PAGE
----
All you need to do is send a message on the micro-sharing service that begins with “Tip @Techmeme” or “Tip @TechmemeFH”. The website, which aggregates news stories from across the web and determines which ones are worth featuring on the site and also detects links and relations between stories, will consider the article to be posted for many tech fanatics and professionals news reporters to see. And you’ll get credit with your Twitter id too!
This, of course, is a direct result of the recent hire of a human editor at Techmeme, which essentially came down to the popular website giving up on fully automated news.
According to the blog post announcing the new feature, tips will be processed through a combination of automated and manual means, although we’re not really sure what that’s supposed to mean, exactly. The Q&A part of the post only mentions that tips will be “promptly found” thanks to the Twitter Search API.
Techmeme founder Gabe Rivera added that they’ll be able to grab the target URL for the most common URL shortening services, that they’ll be able to fight off spam, and that it’s generally not a very good idea to submit your own stories (except in undefined, rare cases).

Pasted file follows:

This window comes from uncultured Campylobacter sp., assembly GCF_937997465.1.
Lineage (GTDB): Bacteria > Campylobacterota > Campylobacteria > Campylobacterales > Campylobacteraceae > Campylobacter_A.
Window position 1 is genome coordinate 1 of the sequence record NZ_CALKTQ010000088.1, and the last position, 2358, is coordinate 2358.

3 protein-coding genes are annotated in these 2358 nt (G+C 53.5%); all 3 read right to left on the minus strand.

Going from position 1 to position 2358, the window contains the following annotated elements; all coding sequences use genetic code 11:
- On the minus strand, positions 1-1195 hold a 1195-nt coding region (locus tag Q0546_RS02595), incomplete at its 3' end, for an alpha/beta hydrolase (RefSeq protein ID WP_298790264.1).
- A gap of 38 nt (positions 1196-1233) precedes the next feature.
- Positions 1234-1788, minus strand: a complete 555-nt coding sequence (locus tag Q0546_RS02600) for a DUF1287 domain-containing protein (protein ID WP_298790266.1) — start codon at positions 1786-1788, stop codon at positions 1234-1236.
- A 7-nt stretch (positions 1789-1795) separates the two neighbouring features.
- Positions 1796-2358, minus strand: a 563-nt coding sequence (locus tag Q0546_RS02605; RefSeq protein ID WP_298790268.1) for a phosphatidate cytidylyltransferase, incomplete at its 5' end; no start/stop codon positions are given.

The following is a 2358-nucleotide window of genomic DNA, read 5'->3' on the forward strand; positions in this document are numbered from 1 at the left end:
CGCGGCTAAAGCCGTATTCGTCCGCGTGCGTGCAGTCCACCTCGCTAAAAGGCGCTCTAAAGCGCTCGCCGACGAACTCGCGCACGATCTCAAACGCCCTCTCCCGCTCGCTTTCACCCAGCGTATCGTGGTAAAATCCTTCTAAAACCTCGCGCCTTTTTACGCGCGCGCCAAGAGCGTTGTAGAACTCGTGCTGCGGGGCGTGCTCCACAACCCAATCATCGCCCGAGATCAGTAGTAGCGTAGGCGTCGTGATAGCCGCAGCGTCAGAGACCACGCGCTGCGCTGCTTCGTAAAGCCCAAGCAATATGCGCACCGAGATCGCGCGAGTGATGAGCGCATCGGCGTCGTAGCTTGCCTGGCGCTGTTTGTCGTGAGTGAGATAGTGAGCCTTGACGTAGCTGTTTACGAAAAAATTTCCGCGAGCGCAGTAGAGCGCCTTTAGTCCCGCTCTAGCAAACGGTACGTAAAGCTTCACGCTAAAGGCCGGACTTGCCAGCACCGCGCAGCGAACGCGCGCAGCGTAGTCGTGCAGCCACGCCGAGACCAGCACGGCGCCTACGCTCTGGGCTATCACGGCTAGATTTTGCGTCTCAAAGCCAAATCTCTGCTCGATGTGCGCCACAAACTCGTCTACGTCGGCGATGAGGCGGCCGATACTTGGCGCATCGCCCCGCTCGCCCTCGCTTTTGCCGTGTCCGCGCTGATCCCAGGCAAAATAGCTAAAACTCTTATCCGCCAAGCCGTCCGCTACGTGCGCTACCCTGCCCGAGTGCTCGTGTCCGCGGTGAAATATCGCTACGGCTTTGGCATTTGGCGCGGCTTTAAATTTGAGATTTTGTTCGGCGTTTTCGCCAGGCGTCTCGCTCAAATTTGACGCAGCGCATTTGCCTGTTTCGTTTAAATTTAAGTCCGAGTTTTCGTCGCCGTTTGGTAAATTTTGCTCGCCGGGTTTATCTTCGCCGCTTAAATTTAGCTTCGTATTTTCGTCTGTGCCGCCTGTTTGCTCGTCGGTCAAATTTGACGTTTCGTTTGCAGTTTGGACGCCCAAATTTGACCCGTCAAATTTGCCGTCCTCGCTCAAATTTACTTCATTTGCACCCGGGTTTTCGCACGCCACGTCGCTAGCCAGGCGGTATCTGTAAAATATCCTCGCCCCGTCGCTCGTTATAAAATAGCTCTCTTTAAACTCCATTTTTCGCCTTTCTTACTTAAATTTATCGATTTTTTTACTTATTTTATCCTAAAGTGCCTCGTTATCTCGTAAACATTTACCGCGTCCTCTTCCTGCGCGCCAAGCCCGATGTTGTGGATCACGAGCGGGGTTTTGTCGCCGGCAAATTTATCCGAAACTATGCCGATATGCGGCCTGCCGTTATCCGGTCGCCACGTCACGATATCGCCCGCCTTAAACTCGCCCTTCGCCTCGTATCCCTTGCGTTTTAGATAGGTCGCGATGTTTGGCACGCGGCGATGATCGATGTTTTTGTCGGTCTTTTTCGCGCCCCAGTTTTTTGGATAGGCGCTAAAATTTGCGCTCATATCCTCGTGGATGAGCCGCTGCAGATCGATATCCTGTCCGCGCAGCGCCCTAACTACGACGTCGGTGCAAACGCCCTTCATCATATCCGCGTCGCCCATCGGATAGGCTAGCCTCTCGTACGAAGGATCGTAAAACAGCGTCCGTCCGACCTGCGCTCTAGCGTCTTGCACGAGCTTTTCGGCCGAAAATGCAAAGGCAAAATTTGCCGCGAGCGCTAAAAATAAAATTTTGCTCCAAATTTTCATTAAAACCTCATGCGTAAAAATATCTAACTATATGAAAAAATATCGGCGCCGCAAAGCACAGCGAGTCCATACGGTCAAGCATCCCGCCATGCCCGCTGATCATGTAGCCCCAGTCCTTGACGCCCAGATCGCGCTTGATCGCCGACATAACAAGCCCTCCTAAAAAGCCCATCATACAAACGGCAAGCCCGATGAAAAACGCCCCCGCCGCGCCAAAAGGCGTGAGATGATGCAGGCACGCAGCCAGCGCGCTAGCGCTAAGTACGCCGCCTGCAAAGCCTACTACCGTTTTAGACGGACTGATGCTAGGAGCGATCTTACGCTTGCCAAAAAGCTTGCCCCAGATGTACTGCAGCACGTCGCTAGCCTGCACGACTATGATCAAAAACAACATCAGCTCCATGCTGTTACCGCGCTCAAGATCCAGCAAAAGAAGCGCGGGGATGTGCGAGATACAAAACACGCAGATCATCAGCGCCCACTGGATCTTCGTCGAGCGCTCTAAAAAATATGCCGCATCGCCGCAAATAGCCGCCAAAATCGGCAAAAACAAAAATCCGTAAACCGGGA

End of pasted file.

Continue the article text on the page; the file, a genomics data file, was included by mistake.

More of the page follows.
The question is: why does Techmeme need this in the first place? It’s not like it’s a news website where content is actually published, and the algorithm that makes certain stories stick out automatically has proved its usefulness in the past, so why depend on user submissions for good stuff?
The service does drop the ball now and again, but crowdsourcing headline gathering is a peculiar move for a website that once prided itself on being entirely automated.
That said: hey Techmeme, here’s a tip for you.